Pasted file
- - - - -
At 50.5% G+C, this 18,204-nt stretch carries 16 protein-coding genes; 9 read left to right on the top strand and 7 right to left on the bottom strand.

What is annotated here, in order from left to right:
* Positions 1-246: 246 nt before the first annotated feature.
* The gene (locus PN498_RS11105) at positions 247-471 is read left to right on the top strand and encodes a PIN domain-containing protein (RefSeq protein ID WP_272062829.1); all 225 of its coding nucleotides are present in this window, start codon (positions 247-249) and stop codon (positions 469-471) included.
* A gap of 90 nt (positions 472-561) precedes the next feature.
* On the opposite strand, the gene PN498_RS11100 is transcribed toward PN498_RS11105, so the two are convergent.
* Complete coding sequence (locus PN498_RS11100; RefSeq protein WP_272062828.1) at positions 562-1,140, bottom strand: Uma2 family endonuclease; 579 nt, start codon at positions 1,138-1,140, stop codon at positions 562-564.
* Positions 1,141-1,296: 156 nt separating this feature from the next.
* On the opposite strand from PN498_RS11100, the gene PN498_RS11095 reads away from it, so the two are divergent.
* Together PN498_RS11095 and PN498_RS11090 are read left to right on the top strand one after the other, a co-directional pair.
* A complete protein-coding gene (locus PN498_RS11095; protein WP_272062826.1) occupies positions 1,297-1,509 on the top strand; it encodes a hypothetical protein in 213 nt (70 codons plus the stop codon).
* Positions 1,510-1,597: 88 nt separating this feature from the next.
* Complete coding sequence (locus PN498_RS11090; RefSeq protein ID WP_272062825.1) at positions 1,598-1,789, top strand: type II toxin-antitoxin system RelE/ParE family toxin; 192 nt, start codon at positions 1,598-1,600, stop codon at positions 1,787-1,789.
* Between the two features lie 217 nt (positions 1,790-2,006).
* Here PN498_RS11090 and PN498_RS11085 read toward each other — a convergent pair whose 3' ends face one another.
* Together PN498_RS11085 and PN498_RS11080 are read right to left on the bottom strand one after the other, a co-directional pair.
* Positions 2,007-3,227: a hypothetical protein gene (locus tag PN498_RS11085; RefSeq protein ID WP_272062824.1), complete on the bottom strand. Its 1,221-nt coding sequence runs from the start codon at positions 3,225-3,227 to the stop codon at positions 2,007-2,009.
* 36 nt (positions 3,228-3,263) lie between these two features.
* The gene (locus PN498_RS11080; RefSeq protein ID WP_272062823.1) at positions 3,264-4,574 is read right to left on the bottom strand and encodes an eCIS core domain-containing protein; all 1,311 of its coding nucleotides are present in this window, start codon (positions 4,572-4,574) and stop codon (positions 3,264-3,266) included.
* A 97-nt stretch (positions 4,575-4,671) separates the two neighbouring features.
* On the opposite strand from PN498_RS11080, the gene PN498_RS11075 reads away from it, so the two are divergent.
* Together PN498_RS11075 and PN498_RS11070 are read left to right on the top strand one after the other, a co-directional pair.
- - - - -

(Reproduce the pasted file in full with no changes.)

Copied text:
At 50.5% G+C, this 18,204-nt stretch carries 16 protein-coding genes; 9 read left to right on the top strand and 7 right to left on the bottom strand.

What is annotated here, in order from left to right:
* Positions 1-246: 246 nt before the first annotated feature.
* The gene (locus PN498_RS11105) at positions 247-471 is read left to right on the top strand and encodes a PIN domain-containing protein (RefSeq protein ID WP_272062829.1); all 225 of its coding nucleotides are present in this window, start codon (positions 247-249) and stop codon (positions 469-471) included.
* A gap of 90 nt (positions 472-561) precedes the next feature.
* On the opposite strand, the gene PN498_RS11100 is transcribed toward PN498_RS11105, so the two are convergent.
* Complete coding sequence (locus PN498_RS11100; RefSeq protein WP_272062828.1) at positions 562-1,140, bottom strand: Uma2 family endonuclease; 579 nt, start codon at positions 1,138-1,140, stop codon at positions 562-564.
* Positions 1,141-1,296: 156 nt separating this feature from the next.
* On the opposite strand from PN498_RS11100, the gene PN498_RS11095 reads away from it, so the two are divergent.
* Together PN498_RS11095 and PN498_RS11090 are read left to right on the top strand one after the other, a co-directional pair.
* A complete protein-coding gene (locus PN498_RS11095; protein WP_272062826.1) occupies positions 1,297-1,509 on the top strand; it encodes a hypothetical protein in 213 nt (70 codons plus the stop codon).
* Positions 1,510-1,597: 88 nt separating this feature from the next.
* Complete coding sequence (locus PN498_RS11090; RefSeq protein ID WP_272062825.1) at positions 1,598-1,789, top strand: type II toxin-antitoxin system RelE/ParE family toxin; 192 nt, start codon at positions 1,598-1,600, stop codon at positions 1,787-1,789.
* Between the two features lie 217 nt (positions 1,790-2,006).
* Here PN498_RS11090 and PN498_RS11085 read toward each other — a convergent pair whose 3' ends face one another.
* Together PN498_RS11085 and PN498_RS11080 are read right to left on the bottom strand one after the other, a co-directional pair.
* Positions 2,007-3,227: a hypothetical protein gene (locus tag PN498_RS11085; RefSeq protein ID WP_272062824.1), complete on the bottom strand. Its 1,221-nt coding sequence runs from the start codon at positions 3,225-3,227 to the stop codon at positions 2,007-2,009.
* 36 nt (positions 3,228-3,263) lie between these two features.
* The gene (locus PN498_RS11080; RefSeq protein ID WP_272062823.1) at positions 3,264-4,574 is read right to left on the bottom strand and encodes an eCIS core domain-containing protein; all 1,311 of its coding nucleotides are present in this window, start codon (positions 4,572-4,574) and stop codon (positions 3,264-3,266) included.
* A 97-nt stretch (positions 4,575-4,671) separates the two neighbouring features.
* On the opposite strand from PN498_RS11080, the gene PN498_RS11075 reads away from it, so the two are divergent.
* Together PN498_RS11075 and PN498_RS11070 are read left to right on the top strand one after the other, a co-directional pair.